Purpose: To identify factors associated with intraocular pressure (IOP) reduction following selective laser trabeculoplasty (SLT) in Afro-Caribbean people with primary open-angle glaucoma (POAG).
Design: This was a prospective stepped-wedge study.
Methods: Data were drawn from 72 Afro-Caribbean subjects with POAG participating in the ongoing West Indies Glaucoma Laser Study. Multivariable mixed-model analysis was utilized to develop a predictive model for percent IOP reduction 12 months following SLT. Putative factors (age, sex, site, baseline IOP, prior use of prostaglandin therapy, number of prewashout IOP-lowering medications, central corneal thickness, severity of glaucoma, duration of follow-up, and signs of acute postoperative inflammation) were evaluated in bivariate analysis. Factors significant at P≤0.2 were included in the final model. Right and left eye data were modeled separately.
Results: At month 12 following SLT, mean IOP reductions in the West Indies Glaucoma Laser Study were 6.2 to 6.5 mm Hg (29.7% to 31.0%) in right and left eyes. The only factor significant in both eyes (P=0.0005 in right eyes and P<0.0001 in left eyes) was time, with IOP reductions being greatest at month 3 and declining slightly over time through month 12. Vertical cup-disc ratio (P=0.006) and prior prostaglandin therapy (P=0.004) were significant only in right eyes, and central corneal thickness (P=0.014) was significant only in left eyes. Factors significant only unilaterally did not approach significance in fellow eyes, suggesting the possibility that these represent type 1 errors. Site (St. Lucia vs. Dominica) was not a significant factor, establishing generalizability of these treatment outcomes to a broader population of African-derived people.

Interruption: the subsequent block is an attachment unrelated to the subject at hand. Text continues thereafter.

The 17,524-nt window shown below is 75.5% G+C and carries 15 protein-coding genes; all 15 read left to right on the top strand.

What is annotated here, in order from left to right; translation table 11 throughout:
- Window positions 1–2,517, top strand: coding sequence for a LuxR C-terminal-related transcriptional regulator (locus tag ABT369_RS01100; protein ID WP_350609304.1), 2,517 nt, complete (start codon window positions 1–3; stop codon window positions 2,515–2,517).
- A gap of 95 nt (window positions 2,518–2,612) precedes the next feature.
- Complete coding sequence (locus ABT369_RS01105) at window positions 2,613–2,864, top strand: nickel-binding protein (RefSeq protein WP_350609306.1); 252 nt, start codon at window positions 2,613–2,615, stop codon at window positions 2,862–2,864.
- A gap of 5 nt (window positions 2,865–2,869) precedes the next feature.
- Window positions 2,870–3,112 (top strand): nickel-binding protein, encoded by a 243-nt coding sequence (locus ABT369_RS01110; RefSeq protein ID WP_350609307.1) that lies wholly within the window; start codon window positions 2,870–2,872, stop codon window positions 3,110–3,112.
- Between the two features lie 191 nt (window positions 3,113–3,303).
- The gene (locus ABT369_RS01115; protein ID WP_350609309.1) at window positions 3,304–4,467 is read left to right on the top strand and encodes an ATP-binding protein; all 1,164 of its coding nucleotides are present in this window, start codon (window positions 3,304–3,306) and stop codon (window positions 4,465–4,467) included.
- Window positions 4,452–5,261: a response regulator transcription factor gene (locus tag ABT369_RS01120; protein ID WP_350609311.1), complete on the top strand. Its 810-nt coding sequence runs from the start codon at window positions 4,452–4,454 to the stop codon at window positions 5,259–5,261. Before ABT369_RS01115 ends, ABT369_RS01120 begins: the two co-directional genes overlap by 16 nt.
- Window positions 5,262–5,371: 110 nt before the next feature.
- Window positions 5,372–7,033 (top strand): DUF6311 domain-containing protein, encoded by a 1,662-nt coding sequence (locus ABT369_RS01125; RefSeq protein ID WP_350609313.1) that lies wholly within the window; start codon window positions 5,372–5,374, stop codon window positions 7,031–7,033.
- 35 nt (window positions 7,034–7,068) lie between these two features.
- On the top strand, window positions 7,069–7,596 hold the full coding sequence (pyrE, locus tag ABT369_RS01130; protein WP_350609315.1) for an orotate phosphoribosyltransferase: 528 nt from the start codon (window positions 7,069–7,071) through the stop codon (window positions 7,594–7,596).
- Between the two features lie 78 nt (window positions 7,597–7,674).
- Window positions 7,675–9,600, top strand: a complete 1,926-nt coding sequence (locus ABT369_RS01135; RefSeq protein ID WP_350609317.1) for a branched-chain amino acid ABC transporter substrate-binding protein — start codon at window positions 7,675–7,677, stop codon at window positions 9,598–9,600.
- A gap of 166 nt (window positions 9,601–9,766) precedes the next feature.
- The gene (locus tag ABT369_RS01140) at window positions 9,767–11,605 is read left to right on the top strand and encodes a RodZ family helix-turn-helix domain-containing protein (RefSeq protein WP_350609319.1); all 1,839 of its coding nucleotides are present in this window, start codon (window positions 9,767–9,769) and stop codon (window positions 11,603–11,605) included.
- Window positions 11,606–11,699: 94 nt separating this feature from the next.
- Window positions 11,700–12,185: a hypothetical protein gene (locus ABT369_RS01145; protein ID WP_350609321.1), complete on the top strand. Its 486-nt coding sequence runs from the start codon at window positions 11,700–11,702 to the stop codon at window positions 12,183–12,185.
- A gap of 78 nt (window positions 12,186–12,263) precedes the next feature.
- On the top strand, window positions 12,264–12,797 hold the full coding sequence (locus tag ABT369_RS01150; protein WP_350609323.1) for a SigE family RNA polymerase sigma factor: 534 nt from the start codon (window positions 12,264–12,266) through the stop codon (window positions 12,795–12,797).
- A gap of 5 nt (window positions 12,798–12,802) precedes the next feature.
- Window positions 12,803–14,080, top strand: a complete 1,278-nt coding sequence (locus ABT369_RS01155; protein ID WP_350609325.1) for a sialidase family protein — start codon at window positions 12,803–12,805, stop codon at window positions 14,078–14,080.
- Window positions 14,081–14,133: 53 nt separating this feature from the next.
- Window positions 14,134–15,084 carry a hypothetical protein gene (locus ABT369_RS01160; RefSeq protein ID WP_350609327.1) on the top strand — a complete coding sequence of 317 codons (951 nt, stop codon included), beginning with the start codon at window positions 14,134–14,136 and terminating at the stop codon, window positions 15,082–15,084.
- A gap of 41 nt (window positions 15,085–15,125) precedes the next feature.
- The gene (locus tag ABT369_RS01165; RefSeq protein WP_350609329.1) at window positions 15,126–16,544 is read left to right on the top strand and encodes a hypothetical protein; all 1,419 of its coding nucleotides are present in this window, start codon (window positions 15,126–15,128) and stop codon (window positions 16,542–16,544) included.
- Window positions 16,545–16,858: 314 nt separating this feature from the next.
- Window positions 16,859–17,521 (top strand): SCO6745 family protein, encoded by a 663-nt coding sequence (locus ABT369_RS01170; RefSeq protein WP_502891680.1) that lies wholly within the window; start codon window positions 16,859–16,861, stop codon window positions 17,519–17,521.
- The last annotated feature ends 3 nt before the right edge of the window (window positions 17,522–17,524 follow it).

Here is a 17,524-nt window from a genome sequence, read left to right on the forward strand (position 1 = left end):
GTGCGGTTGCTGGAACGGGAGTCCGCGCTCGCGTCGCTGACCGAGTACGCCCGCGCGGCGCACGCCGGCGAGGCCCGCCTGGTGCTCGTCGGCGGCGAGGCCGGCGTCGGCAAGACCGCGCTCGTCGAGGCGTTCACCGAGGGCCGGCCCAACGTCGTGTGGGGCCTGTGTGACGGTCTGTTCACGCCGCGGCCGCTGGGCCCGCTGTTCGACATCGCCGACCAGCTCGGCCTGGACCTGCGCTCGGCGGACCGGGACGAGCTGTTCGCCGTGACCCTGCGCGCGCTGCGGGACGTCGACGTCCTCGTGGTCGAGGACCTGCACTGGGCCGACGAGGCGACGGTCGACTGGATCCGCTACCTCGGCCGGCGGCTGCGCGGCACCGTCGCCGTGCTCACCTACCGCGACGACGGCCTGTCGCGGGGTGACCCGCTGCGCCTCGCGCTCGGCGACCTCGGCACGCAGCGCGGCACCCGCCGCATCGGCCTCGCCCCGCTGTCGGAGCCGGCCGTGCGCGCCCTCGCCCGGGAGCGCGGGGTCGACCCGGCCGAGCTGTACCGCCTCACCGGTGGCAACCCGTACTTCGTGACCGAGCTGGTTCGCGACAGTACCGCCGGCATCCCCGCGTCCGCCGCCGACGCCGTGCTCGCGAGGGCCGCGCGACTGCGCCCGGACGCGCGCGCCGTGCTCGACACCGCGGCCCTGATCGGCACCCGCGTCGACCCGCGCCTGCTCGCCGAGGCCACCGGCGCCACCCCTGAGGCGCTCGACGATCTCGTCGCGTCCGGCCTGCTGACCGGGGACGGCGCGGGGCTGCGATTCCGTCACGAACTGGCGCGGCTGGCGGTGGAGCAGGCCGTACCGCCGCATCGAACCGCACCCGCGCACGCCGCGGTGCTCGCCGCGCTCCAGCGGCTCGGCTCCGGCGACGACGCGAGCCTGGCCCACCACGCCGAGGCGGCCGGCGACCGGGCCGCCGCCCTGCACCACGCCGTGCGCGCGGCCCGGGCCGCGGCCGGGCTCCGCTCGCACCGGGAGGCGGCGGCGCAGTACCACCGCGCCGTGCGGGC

Conclusions: This analysis did not identify any subject-specific factors consistently predictive of therapeutic response to SLT. Of note, no factors predicted a suboptimal response. These findings favorably position SLT for broad application as primary therapy in African-derived people with POAG.
Trial registration: ClinicalTrials.gov NCT02375009.